Thursday, 20 November 2014


Gluten is a complex natural molecule that gives dough the stretchy, gooey texture that makes great bread. For most of us gluten is harmless, but a few are intolerant, and others believe a gluten-free diet would benefit us all. What’s the truth?

Between 1 and 2 per cent of the population is gluten or wheat intolerant. They get stomach pains, constipation and diarrhoea, most often because they have coeliac disease, a genetic disorder of the small intestine where the immune system gets it wrong and thinks that the gluten is attacking it, causing inflammation. Rather more people claim gluten intolerance than actually have it – for the rest it is a ‘nocebo’, the negative equivalent of a placebo effect, where believing something is bad for you causes pains with no physical cause.

There are simple tests that your GP can perform to check if you do have a genuine gluten intolerance. If this proves to be the case, then it’s a matter of ensuring that the diet is gluten-free, something that is increasingly easy with a wide range of gluten-free products available in the supermarket. In general, food should be fine as long as you avoid wheat, barley and rye. (Oats, while not a problem in themselves, are probably best avoided also as they are often contaminated with gluten from other grains.) Other cereals like maize and rice are fine.

There has been something of a fad diet of avoiding gluten – the kind of diet often endorsed by celebrities rather than experts – in those who don’t have a gluten intolerance, probably on the assumption that people must be intolerant because there is something toxic in the gluten and that avoiding gluten must be ‘good for digestive health’. In fact, it’s the reverse – people who are gluten intolerant have a mutation that makes them react badly to a harmless substance that is a normal part of our diet.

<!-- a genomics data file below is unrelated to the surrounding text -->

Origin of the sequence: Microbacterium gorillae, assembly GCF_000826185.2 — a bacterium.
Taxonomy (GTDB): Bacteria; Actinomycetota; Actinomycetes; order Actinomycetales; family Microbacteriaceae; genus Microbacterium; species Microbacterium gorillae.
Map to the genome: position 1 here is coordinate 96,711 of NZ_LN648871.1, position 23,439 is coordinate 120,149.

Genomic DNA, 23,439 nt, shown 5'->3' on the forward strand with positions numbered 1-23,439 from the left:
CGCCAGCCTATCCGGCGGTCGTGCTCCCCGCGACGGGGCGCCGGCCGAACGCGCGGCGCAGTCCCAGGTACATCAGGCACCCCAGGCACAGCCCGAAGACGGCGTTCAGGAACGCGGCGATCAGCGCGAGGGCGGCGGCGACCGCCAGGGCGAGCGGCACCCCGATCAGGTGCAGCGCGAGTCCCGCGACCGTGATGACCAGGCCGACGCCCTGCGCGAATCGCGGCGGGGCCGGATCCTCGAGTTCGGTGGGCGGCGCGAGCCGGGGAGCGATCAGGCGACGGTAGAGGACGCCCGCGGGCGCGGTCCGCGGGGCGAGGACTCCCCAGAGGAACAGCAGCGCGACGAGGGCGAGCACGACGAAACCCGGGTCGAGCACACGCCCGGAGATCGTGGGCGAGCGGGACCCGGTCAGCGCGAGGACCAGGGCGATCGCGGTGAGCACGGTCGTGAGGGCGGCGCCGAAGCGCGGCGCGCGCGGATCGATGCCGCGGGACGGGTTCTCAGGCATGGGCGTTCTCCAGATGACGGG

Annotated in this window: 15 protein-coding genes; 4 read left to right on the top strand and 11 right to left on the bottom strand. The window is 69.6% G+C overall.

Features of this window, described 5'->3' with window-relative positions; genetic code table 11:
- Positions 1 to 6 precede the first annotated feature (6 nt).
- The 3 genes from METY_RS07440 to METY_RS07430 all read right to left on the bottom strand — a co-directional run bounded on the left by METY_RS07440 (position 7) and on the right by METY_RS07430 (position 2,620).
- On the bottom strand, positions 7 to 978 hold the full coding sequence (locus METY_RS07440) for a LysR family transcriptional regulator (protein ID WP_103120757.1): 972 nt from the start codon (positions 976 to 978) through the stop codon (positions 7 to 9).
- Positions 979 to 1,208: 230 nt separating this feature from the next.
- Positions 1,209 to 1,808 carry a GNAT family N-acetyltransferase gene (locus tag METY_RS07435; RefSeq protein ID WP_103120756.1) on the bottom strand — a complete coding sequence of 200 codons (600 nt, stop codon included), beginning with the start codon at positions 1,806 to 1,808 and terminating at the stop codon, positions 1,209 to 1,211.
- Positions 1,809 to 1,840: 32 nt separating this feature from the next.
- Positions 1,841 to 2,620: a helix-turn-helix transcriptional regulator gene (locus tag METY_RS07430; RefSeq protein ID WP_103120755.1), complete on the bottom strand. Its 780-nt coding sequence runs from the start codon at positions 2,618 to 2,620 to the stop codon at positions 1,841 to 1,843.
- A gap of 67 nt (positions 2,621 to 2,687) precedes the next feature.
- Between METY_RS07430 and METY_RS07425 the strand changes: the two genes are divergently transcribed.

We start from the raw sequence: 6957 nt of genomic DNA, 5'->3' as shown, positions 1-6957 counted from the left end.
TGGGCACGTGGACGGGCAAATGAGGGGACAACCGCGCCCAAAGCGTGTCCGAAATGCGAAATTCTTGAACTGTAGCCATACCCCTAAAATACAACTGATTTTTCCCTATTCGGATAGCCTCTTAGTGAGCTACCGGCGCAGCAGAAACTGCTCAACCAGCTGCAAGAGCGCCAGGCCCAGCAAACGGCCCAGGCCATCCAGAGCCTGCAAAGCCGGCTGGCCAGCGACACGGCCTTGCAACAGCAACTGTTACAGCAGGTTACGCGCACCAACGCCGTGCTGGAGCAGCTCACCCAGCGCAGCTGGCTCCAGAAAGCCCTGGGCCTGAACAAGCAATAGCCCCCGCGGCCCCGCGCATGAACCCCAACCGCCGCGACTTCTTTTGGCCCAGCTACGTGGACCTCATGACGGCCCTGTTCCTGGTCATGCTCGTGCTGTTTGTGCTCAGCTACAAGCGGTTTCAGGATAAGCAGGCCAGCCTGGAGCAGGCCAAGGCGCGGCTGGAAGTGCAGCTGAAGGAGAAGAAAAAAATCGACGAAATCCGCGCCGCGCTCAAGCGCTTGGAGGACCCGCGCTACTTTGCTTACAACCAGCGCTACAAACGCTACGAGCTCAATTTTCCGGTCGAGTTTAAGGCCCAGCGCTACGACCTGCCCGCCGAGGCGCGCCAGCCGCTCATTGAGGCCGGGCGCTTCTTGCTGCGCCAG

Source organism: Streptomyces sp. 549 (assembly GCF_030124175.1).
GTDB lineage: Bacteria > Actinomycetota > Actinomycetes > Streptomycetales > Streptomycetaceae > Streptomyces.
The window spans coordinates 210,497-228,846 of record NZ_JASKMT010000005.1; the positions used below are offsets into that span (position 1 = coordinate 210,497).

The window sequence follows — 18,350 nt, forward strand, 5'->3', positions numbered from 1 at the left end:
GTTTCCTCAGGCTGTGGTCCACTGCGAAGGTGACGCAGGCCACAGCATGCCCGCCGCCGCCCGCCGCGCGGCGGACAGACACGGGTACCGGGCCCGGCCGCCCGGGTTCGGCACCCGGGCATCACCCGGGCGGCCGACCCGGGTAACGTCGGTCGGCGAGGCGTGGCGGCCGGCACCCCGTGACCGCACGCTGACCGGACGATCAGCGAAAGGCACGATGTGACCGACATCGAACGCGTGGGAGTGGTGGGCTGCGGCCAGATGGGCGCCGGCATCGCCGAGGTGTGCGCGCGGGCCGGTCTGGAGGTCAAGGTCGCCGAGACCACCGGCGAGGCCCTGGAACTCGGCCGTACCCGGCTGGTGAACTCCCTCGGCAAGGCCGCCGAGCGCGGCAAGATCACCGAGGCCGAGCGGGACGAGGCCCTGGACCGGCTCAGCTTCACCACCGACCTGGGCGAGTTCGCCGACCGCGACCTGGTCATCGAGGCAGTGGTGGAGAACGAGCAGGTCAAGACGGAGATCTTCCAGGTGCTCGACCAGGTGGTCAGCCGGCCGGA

The general argument for a gluten-free diet if gluten doesn’t cause you problems is open to interpretation. Here’s nutritional therapist Deborah Thackery, quoted in the Morrison’s supermar- ket magazine:
Gluten doesn’t need to be in sausages or many other foods in which it is often present. There is growing evidence that gluten is difficult to digest and while we need protein, the right sort of fats and plenty of vitamins and minerals, we don’t need gluten. All of these nutrients can be found in other, non-gluten-containing foods.
This doesn’t make a lot of sense as dietary advice – after all, fibre is hard to digest, but it’s still good for you (see Fibre). All the evidence is that supermarkets are using ‘gluten-free’ rather as they do the ‘organic’ label: as a way to put a considerable mark-up on a product that doesn’t cost them much more to produce. Gluten-free products can be a rip-off. Trials have failed to demonstrate any health benefit to a gluten-free diet for those who aren’t intolerant, and it makes it significantly harder to get the fibre (and some vitamins) we all need. What’s more, many gluten-free products are higher in fat than their normal equivalents, as something has to be used as a substitute to give the textural contribution of gluten. So, a gluten-free diet is best avoided if you don’t have a medical reason to be on one.

A review published in November 2014 highlighted that those who aren't intolerant shouldn't avoid gluten, but should go for products made from whole grain cereals. The report concluded: